In 1906 president Theodore Roosevelt used the term “muckrakers” to refer to journalist who in his opinion had gone too far in the pursuit of their stories.   The term in today’s society reflects upon those who are known to “search out and publicly expose real or apparent misconduct of a prominent individual or business.”   Investigative journalist Jessica Mitford takes the accusation that she is a “muckraker” with great pride. To be considered a “muckraker” should be taken with honor. These are the people that formed our society by changing working conditions and informing our consumers.
Imagine a family so desperate for a source of income, that they would send their small child to work in a factory. Small children were used as a cheap source of labor, but instead they should be in school. Children were once used to work the machines that require small hands. However this is very dangerous also. Some children that simply mis stepped could fall into a machine which caused severe injury such as a lost limb or even resulted in death. Alongside the children women were also used as a cheap source of labor. Even though women work the same jobs and just as much as men they were paid nowhere near the amount men were paid. Jacob Riis, a photographer from the progressive era, was considered a “muckraker.” Riis exposed the working conditions in factories for what the really were. Among his photographs are images of children who are exhausted and starving. His photos were later used to support labor unions and the movement for better working conditions. As a result of this better working conditions were set in place. People had achieved their ten hour work day and higher wages.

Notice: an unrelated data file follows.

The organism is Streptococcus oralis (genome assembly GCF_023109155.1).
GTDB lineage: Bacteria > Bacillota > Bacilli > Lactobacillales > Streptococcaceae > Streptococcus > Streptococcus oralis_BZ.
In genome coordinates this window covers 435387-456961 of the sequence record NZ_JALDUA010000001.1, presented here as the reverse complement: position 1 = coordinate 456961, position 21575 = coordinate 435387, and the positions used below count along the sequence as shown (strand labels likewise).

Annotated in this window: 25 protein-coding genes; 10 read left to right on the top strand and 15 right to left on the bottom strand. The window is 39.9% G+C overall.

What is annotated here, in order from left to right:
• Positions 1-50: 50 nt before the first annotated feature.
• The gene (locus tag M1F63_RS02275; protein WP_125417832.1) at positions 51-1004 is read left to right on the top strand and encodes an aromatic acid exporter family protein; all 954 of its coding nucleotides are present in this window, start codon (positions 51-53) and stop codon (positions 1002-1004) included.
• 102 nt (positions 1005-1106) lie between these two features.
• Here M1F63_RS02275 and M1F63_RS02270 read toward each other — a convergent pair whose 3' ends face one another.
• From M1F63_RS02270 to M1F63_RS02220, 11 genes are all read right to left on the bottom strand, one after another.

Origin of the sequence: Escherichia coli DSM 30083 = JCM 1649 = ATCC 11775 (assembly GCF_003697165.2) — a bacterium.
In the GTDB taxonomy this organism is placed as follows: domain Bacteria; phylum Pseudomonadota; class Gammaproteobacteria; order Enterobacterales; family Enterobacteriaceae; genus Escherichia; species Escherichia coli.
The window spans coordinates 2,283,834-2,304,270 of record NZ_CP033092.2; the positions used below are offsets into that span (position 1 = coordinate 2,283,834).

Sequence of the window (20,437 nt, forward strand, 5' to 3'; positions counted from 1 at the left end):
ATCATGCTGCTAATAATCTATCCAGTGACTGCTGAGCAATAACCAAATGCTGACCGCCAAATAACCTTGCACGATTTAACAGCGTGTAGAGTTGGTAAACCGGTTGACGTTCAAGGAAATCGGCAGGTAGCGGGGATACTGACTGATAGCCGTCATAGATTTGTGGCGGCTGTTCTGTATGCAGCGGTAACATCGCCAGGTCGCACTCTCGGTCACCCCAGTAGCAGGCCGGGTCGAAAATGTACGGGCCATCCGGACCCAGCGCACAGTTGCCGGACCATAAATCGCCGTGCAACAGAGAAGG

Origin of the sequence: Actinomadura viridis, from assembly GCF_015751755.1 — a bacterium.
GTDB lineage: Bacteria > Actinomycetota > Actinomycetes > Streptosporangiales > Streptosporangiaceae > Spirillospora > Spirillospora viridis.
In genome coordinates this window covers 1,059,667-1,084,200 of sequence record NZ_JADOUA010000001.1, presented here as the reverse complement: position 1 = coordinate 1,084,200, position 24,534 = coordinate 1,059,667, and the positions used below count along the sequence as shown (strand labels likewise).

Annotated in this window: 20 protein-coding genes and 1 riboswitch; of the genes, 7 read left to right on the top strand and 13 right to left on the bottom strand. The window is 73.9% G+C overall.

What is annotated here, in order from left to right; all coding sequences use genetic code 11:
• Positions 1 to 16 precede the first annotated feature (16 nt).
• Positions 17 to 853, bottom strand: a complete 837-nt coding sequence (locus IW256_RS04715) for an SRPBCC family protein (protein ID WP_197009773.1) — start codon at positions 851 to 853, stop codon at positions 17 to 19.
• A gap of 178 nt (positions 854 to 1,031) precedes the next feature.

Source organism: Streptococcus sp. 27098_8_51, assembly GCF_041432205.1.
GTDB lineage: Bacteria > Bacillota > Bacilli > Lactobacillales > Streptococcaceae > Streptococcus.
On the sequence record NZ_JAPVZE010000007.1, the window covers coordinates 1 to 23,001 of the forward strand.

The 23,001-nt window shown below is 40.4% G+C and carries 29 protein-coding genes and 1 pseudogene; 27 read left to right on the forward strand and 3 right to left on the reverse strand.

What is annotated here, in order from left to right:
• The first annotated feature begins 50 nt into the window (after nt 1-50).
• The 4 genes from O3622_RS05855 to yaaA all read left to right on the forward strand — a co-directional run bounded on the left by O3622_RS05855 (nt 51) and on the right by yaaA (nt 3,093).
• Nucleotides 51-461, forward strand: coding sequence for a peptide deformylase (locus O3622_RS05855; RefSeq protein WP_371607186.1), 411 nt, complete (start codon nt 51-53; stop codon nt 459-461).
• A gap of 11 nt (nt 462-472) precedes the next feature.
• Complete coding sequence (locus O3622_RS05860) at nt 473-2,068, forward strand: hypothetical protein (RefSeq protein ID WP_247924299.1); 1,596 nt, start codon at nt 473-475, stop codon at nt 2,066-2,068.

As with working conditions, “muckrakers” also informed our consumers. Consumers during those times were unaware of the contents of their products. Producers of this era searched for the most efficient way to save money but still produce in mass quantities. Many companies would sell only half the true...